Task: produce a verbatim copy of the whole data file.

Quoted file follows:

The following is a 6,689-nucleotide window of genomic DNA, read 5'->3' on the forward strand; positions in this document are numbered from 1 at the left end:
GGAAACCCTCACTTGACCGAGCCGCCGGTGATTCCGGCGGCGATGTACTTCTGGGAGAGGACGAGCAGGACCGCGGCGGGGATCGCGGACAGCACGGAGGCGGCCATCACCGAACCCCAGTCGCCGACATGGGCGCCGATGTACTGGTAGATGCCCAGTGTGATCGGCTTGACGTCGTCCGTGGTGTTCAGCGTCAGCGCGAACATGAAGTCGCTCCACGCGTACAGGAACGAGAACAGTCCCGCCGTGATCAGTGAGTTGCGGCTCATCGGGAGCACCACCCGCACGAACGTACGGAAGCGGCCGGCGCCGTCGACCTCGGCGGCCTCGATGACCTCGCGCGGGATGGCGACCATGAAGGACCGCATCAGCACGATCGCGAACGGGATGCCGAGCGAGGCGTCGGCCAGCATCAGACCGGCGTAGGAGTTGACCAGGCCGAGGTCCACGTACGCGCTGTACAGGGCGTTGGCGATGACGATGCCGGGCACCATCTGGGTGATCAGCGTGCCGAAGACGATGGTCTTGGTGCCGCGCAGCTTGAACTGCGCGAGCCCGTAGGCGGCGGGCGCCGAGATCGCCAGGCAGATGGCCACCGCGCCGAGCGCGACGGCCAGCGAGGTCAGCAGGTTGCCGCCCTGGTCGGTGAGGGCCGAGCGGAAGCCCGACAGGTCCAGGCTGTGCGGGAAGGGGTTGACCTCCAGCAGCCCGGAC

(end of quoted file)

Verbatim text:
The following is a 6,689-nucleotide window of genomic DNA, read 5'->3' on the forward strand; positions in this document are numbered from 1 at the left end:
GGAAACCCTCACTTGACCGAGCCGCCGGTGATTCCGGCGGCGATGTACTTCTGGGAGAGGACGAGCAGGACCGCGGCGGGGATCGCGGACAGCACGGAGGCGGCCATCACCGAACCCCAGTCGCCGACATGGGCGCCGATGTACTGGTAGATGCCCAGTGTGATCGGCTTGACGTCGTCCGTGGTGTTCAGCGTCAGCGCGAACATGAAGTCGCTCCACGCGTACAGGAACGAGAACAGTCCCGCCGTGATCAGTGAGTTGCGGCTCATCGGGAGCACCACCCGCACGAACGTACGGAAGCGGCCGGCGCCGTCGACCTCGGCGGCCTCGATGACCTCGCGCGGGATGGCGACCATGAAGGACCGCATCAGCACGATCGCGAACGGGATGCCGAGCGAGGCGTCGGCCAGCATCAGACCGGCGTAGGAGTTGACCAGGCCGAGGTCCACGTACGCGCTGTACAGGGCGTTGGCGATGACGATGCCGGGCACCATCTGGGTGATCAGCGTGCCGAAGACGATGGTCTTGGTGCCGCGCAGCTTGAACTGCGCGAGCCCGTAGGCGGCGGGCGCCGAGATCGCCAGGCAGATGGCCACCGCGCCGAGCGCGACGGCCAGCGAGGTCAGCAGGTTGCCGCCCTGGTCGGTGAGGGCCGAGCGGAAGCCCGACAGGTCCAGGCTGTGCGGGAAGGGGTTGACCTCCAGCAGCCCGGAC